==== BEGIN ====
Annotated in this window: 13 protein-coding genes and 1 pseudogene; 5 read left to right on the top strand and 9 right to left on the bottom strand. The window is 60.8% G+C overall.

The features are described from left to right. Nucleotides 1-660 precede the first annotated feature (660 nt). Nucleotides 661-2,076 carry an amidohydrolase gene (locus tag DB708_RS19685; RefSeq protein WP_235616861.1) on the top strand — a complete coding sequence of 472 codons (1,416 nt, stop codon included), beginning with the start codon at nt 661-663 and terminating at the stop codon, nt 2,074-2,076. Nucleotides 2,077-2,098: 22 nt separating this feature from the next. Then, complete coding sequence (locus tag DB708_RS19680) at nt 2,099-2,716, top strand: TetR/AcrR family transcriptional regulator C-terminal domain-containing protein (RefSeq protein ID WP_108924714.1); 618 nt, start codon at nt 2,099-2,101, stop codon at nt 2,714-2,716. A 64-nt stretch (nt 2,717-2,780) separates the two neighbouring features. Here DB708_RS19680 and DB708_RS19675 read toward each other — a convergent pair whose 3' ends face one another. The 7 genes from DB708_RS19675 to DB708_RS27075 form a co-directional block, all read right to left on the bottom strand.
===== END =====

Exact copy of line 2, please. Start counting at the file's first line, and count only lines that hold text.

The features are described from left to right. Nucleotides 1-660 precede the first annotated feature (660 nt). Nucleotides 661-2,076 carry an amidohydrolase gene (locus tag DB708_RS19685; RefSeq protein WP_235616861.1) on the top strand — a complete coding sequence of 472 codons (1,416 nt, stop codon included), beginning with the start codon at nt 661-663 and terminating at the stop codon, nt 2,074-2,076. Nucleotides 2,077-2,098: 22 nt separating this feature from the next. Then, complete coding sequence (locus tag DB708_RS19680) at nt 2,099-2,716, top strand: TetR/AcrR family transcriptional regulator C-terminal domain-containing protein (RefSeq protein ID WP_108924714.1); 618 nt, start codon at nt 2,099-2,101, stop codon at nt 2,714-2,716. A 64-nt stretch (nt 2,717-2,780) separates the two neighbouring features. Here DB708_RS19680 and DB708_RS19675 read toward each other — a convergent pair whose 3' ends face one another. The 7 genes from DB708_RS19675 to DB708_RS27075 form a co-directional block, all read right to left on the bottom strand.